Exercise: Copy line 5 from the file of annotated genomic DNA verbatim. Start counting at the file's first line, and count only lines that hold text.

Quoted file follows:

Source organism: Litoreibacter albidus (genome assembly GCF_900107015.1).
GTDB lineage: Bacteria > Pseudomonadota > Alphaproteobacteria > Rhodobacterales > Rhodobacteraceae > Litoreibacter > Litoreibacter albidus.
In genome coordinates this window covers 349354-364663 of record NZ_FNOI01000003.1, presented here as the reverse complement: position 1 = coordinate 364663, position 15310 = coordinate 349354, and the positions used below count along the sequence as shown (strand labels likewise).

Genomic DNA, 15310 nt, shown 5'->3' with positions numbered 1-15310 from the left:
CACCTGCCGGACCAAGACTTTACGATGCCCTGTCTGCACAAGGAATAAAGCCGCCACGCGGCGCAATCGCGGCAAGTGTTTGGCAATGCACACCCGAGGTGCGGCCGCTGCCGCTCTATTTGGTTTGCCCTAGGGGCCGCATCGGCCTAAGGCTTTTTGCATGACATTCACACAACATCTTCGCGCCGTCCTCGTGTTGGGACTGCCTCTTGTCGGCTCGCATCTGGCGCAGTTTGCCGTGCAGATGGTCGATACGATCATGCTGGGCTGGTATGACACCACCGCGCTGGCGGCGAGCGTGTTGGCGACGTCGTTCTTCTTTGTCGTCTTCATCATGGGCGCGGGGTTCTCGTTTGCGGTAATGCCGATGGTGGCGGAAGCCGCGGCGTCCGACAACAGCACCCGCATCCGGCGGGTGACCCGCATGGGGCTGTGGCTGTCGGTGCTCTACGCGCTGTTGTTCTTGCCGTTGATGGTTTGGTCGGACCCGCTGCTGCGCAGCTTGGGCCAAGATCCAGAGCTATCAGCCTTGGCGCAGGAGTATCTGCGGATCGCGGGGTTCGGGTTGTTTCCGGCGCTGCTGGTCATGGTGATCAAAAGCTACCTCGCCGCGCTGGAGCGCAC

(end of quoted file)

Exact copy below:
CACCTGCCGGACCAAGACTTTACGATGCCCTGTCTGCACAAGGAATAAAGCCGCCACGCGGCGCAATCGCGGCAAGTGTTTGGCAATGCACACCCGAGGTGCGGCCGCTGCCGCTCTATTTGGTTTGCCCTAGGGGCCGCATCGGCCTAAGGCTTTTTGCATGACATTCACACAACATCTTCGCGCCGTCCTCGTGTTGGGACTGCCTCTTGTCGGCTCGCATCTGGCGCAGTTTGCCGTGCAGATGGTCGATACGATCATGCTGGGCTGGTATGACACCACCGCGCTGGCGGCGAGCGTGTTGGCGACGTCGTTCTTCTTTGTCGTCTTCATCATGGGCGCGGGGTTCTCGTTTGCGGTAATGCCGATGGTGGCGGAAGCCGCGGCGTCCGACAACAGCACCCGCATCCGGCGGGTGACCCGCATGGGGCTGTGGCTGTCGGTGCTCTACGCGCTGTTGTTCTTGCCGTTGATGGTTTGGTCGGACCCGCTGCTGCGCAGCTTGGGCCAAGATCCAGAGCTATCAGCCTTGGCGCAGGAGTATCTGCGGATCGCGGGGTTCGGGTTGTTTCCGGCGCTGCTGGTCATGGTGATCAAAAGCTACCTCGCCGCGCTGGAGCGCAC